Inaugural concert for new organ

On Friday, September 10 a large audience, which included a number of Old Cranleighans and current and former members of the Common Room, gathered in the chapel to hear an inaugural concert given on the new Mander organ by Bruce Ogston, Philip Scriven, the new Organist in Residence, and the world-renowned Thomas Trotter.

Guy Waller, in his programme notes for the evening, paid tribute to the generosity of Hamish Ogston (Cubitt 1966) which had made the installation of the organ possible.

“It was as a Choral Exhibitioner at the Cranleigh of the early Sixties that Mr Hamish Ogston first made a contribution to Chapel life. Both Hamish and his older brother, Bruce, began their musical careers at Salisbury Cathedral Choir School with Sir Douglas Guest, and then with Christopher Dearnley, the distinguished Old Cranleighan organist.

“Hamish’s most recent contribution to Cranleigh has been truly astounding. His remarkable generosity in funding the 2010 Mander Organ has triggered a full-scale renovation of the Chapel of the Holy Child, and we have high hopes that his generosity will continue to encourage others to help us to finish this work. We have been fortunate that several benefactors have already been inspired by Hamish’s lead, allowing us to accomplish the following tasks to date.

“The interior surfaces have all been restored, as far as possible, to their original form. In the early Sixties, the walls were painted in white emulsion and the ceiling in eggshell blue. Luckily, the Sanctuary escaped this treatment because the pipework of the old Compton organ was fitted in behind and all around the altar. The hand-painted biblical script, an original feature throughout the whole building, was therefore preserved in the Sanctuary, which was patiently restored in the late Seventies by a team of helpers under Mr Geoffrey Donald, a member of Common Room and a generous benefactor of the restoration and organ-installation work.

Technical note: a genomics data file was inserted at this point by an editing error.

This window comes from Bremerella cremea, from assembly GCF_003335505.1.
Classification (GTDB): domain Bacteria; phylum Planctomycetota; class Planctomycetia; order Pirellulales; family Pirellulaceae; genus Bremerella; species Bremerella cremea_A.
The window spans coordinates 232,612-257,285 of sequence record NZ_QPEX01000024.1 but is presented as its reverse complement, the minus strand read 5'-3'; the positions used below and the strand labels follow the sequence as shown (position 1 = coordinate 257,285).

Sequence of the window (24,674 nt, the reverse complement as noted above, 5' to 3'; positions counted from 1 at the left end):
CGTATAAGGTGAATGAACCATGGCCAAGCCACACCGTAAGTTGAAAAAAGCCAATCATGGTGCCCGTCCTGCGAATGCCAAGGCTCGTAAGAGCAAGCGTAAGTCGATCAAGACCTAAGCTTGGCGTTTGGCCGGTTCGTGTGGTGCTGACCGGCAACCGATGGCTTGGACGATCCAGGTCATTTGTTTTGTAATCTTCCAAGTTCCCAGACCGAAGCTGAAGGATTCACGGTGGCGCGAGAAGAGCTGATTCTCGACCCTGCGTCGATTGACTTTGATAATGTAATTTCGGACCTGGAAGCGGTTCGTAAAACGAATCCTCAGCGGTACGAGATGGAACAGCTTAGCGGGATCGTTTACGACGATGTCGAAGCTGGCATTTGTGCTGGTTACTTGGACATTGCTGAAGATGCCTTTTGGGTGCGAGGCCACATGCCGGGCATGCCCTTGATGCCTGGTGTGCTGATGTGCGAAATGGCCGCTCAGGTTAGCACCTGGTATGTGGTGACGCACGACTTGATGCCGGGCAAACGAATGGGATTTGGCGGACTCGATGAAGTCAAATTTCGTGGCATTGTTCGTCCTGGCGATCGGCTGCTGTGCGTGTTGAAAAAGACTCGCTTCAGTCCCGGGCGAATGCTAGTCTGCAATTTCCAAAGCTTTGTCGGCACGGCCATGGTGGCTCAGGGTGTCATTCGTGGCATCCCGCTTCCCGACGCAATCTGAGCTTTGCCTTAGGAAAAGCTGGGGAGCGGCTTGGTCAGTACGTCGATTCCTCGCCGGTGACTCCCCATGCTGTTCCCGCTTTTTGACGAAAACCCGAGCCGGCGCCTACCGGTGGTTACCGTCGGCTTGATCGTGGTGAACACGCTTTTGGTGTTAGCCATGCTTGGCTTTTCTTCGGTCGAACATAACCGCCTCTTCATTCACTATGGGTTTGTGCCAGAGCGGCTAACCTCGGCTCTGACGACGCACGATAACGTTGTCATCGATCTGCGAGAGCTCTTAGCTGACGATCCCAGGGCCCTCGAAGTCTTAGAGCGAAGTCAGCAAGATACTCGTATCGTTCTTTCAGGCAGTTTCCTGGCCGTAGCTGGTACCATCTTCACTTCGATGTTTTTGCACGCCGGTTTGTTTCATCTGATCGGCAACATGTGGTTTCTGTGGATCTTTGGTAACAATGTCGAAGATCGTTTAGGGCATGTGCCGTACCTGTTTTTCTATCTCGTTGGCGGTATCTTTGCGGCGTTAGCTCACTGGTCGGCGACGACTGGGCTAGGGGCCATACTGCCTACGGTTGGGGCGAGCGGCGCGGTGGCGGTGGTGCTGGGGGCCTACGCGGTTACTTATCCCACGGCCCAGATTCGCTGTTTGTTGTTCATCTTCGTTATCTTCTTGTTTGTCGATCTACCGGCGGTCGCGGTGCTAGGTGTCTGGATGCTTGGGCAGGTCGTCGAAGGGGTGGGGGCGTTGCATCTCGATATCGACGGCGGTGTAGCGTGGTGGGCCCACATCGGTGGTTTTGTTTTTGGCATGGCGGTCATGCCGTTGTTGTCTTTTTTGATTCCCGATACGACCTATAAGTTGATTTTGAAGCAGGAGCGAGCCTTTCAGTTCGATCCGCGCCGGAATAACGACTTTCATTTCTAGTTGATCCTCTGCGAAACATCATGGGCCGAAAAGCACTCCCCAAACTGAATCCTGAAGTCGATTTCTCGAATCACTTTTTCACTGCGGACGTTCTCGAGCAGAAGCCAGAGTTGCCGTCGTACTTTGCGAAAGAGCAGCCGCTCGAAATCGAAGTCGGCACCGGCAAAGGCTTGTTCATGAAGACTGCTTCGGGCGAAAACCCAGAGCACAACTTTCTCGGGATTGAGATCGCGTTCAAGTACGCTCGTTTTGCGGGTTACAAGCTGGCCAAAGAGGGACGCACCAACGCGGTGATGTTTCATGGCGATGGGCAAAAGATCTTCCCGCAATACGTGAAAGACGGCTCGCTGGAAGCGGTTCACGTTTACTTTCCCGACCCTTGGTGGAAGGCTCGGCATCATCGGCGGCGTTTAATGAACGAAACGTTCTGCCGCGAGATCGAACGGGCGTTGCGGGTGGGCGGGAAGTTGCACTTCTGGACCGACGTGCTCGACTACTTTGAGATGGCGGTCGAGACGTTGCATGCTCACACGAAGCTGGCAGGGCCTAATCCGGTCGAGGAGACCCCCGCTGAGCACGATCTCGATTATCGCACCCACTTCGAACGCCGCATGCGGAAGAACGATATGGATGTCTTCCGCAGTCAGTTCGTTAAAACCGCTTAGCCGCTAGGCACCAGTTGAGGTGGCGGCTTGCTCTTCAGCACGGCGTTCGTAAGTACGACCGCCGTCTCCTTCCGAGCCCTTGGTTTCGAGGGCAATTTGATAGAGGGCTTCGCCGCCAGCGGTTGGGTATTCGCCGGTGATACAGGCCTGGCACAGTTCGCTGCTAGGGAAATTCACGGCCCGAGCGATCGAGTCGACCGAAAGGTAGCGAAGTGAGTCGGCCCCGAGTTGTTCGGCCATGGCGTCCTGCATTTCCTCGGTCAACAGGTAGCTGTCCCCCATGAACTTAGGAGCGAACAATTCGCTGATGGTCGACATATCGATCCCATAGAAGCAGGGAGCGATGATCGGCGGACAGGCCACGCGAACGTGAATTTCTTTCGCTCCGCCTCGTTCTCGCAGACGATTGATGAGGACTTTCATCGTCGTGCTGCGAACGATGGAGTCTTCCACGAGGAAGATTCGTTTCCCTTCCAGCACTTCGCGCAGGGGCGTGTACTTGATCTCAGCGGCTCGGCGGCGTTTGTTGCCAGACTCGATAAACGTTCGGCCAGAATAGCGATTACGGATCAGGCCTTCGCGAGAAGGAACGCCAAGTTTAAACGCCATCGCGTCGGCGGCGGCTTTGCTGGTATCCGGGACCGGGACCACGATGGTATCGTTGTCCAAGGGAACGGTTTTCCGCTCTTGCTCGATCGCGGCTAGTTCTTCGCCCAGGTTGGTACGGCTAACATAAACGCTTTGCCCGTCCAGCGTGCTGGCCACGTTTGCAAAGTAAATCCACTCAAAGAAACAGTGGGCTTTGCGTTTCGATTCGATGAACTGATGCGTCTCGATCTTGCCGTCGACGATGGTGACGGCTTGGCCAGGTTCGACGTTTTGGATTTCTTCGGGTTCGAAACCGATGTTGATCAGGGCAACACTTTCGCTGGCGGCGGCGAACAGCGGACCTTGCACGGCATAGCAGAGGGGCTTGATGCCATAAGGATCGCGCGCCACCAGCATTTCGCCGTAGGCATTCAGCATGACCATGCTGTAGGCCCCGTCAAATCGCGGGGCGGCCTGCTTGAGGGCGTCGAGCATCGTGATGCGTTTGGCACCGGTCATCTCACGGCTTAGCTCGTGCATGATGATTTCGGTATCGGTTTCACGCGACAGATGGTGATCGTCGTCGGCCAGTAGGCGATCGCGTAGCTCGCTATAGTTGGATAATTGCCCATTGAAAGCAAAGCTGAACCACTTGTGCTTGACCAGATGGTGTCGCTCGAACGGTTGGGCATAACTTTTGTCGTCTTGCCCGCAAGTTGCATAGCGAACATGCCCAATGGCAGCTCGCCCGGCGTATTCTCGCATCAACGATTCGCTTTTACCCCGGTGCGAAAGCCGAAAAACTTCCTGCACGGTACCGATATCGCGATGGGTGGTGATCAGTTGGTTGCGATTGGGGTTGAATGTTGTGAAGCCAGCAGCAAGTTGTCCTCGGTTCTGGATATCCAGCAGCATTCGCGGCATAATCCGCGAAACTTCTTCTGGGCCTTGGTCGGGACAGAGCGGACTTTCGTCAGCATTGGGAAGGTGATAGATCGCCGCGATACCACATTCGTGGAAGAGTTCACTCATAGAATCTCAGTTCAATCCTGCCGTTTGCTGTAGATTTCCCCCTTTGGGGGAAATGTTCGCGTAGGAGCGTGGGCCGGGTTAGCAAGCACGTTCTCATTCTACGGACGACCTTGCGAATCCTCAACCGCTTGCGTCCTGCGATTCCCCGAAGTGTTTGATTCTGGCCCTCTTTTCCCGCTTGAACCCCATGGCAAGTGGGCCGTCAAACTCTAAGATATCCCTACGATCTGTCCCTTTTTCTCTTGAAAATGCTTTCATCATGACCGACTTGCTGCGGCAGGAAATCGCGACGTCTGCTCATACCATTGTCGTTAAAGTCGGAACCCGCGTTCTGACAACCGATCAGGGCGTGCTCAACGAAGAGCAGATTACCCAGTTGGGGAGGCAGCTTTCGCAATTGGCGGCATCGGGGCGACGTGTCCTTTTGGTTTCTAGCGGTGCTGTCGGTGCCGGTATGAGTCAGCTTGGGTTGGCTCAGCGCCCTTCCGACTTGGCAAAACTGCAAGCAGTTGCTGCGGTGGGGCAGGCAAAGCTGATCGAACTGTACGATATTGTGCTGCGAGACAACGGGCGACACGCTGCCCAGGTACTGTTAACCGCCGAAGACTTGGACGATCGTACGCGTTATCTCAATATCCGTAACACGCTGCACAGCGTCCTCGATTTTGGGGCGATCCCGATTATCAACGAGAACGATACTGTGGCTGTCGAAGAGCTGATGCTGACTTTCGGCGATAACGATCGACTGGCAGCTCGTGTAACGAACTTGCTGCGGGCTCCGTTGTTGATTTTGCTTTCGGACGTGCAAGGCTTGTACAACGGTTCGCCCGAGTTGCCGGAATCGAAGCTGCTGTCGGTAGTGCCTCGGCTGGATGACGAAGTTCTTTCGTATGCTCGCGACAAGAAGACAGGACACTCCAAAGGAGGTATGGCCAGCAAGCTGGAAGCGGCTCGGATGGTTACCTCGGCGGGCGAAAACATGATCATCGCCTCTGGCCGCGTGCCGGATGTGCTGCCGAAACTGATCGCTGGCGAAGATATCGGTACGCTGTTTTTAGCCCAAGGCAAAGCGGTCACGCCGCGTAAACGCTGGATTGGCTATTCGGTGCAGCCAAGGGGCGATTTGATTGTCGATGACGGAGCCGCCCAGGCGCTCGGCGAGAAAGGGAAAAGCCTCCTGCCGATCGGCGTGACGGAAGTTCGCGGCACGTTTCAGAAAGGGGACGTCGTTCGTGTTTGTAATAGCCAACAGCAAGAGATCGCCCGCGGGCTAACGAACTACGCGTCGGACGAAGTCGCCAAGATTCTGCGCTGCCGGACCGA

“The organ gallery has been constructed, and is capable of supporting the eight-ton instrument in place against the west wall. It also allows the organist to be able to play in safety, but it is not ready for any others to use. The current finish is still in steel and fireproof cladding. The oak panelling for the seating, the stairs, the banisters and the flooring is still missing, as are the lighting and the railings at the front of the gallery.

The first fixing for the Chapel lighting is in place, but the remainder of the system for lighting and sound is incomplete. In addition, new pews have been designed which are in keeping with Sir Henry Woodyer’s original concept for the building, but which will also complement the new gallery seating and organ casing.

“There is little doubt that the Chapel will look even more stunning when this work is complete. There is even less doubt, however, that the work would never have been started without the amazing generosity of Mr Hamish Ogston.”